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May the Force be with you.note 
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Star Wars is a 2017 pinball machine, designed by Steve Ritchie and released by Stern Pinball.

The game uses the first three films in the Star Wars franchise as its source material, and casts the player in the role of one of their main characters (Luke, Leia, Han Solo, or R2-D2). They then proceed through various modes, re-enacting many of the trilogy’s most memorable events in the process, in the hopes of ultimately starting Jedi Multiball. Furthermore, there are several bonuses they can obtain, depending on their choices (primarily their character) and skill (primarily various Score Multipliers). Other features of note include models of a TIE fighter and the Millennium Falcon on the playfield, as well as the Death Star. (Premium and Limited Edition games have a moving Death Star, as well as a special hyperloop ramp.)

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During San Diego Comic Con in 2019, Stern announced a home version (officially titled Star Wars Pin). It has a different layout (shared by the previous home edition of Spider-Man and the limited-run Supreme) that is more stripped-down and economical.

Not to be confused with any other pinball machines based on Star Wars.


Tropes:

  • Button Mashing: One short mode essentially boils down to mashing the action button repeatedly to destroy TIE fighters (made more difficult by the fact that you have to pay attention to the ball at the same time).
  • Character Level: Hitting a specific set of blue targets advances your Jedi rank, from Youngling to Master.
  • Context-Sensitive Button: The action button serves as this. Most of the time, it turns the Score Multiplier on and off; one particular mode has the player mash it repeatedly to shoot down TIE fighters; the Video Mode uses it to activate a Nitro Boost; finally, during multiball, completing the FORCE targets will light the button orange, and holding the button in for a second will add a ball to the current multiball.
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  • Gameplay and Story Integration: Combined with Mythology Gag – certain planet modes are already lit and thus skipped over when the player is using a character that logically would not be involved in the events the mode depicts (for example, choosing Luke skips “Escape from Cloud City” because at that point in the story he was preoccupied fighting Darth Vader).
  • New Rules as the Plot Demands: Much like Game of Thrones (also by Ritchie), the player’s choice of character gives them specific benefits (for example, Luke increases scoring during Lightsaber Duel, while R2-D2 makes multipliers last longer). Furthermore, at the start of each ball, the player is given a choice between various bonuses that also vary between characters.
  • Nitro Boost: During the Millennium Falcon-centric Video Mode, the player can hit the action button for a speed boost.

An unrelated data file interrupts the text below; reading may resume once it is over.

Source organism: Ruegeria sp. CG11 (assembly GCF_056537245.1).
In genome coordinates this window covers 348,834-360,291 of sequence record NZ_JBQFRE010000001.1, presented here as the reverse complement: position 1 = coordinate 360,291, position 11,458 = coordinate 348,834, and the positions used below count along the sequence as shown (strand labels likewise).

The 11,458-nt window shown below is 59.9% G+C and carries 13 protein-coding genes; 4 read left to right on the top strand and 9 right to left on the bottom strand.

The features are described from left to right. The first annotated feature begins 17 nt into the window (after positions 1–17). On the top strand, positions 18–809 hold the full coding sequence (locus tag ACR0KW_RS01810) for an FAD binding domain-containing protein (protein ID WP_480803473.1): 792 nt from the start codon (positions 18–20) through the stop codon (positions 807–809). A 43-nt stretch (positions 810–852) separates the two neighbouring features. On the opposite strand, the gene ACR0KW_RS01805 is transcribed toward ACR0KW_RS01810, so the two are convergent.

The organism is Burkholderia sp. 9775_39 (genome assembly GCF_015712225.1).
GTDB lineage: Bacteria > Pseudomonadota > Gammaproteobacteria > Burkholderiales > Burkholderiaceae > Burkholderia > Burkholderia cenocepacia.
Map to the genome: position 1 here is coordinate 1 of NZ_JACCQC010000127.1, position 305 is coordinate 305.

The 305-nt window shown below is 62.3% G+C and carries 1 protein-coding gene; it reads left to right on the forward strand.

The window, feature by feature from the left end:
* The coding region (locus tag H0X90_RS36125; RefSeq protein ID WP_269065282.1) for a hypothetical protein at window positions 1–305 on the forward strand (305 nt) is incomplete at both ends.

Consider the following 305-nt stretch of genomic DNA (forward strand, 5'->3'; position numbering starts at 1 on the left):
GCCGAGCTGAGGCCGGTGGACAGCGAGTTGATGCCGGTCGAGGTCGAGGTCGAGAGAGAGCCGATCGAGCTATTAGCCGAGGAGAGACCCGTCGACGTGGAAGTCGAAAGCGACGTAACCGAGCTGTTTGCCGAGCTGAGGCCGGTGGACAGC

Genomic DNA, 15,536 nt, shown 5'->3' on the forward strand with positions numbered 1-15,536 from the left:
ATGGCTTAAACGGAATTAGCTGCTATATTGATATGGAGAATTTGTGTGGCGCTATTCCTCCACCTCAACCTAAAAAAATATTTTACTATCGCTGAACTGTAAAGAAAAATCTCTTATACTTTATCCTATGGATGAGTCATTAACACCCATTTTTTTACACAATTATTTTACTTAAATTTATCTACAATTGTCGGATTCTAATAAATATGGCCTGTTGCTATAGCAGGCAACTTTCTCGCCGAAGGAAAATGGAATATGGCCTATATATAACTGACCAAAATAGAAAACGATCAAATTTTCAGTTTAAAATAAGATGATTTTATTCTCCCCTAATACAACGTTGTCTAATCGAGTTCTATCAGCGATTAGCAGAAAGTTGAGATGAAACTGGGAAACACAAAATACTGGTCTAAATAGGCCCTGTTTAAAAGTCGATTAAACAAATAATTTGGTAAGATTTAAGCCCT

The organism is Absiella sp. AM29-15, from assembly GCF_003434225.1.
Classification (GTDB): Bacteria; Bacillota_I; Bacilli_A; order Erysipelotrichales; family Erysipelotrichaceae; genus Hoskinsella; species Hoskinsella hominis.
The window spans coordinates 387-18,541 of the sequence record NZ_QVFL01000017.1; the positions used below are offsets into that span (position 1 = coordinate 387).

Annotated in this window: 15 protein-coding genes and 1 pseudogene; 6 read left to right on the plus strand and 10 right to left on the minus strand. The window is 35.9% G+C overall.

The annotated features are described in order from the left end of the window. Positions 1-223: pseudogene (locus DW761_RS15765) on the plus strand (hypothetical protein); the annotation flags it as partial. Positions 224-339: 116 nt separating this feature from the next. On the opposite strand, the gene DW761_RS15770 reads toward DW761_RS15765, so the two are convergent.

• No-Damage Run: You get a hefty amount of bonus points if you avoid every asteroid in the Video Mode.
  • Obvious Rule Patch: Originally, the end-of-ball bonus includes modes that the player automatically gets credit for at the start of the game (which differs by character). This caused end-of-ball bonuses to be disproportionately huge, especially if the player had a poor ball otherwise. Stern fixed this by simply only counting modes that the player actually completed for the bonus.
  • Pinball Scoring: The scores are inflated such that 1 billion points is considered a solid game. The many, potentially severe multipliers are the main cause of this.
  • Score Multiplier: Several of them for specific shots, activated by hitting 3-bank targets (up to an absolute maximum of 40x). The action button allows them to be toggled on or off; using the flipper buttons in the latter state allows the player to shift which shot is affected by the multiplier.
  • Skill Shot: Two of them.
    • Hitting a flashing drop target straight out of the plunger (or plunging it normally and hitting it with the right flipper) spots an award.
    • Similar to Terminator 2: Judgment Day (by the same designer), launching the ball strongly sends it hurtling into a 3-bank target; hitting a specific, constantly shifting target bestows a multiplier.
  • Spelling Bonus: F-O-R-C-E bestows one in a progression of awards, culminating in lighting Lightsaber Duel.
  • Sword Fight: “Lightsaber Duel” features this, unsurprisingly.
  • Video Mode: One where the player has to steer the Millennium Falcon through an asteroid thicket.
  • Wizard Mode: Jedi Multiball, which is lit by finishing Lightsaber Duel and Escape from Boba Fett, shooting down 100 TIE fighters, leveling up to Jedi Master, and starting each of the four planets’ multiball modes. The player (initially only using one ball) faces off against the Emperor by hitting blue-colored shots – the first time, it adds a second ball into play, while the second time finishes the mode. (Taking too long causes more shots to be added, too.)

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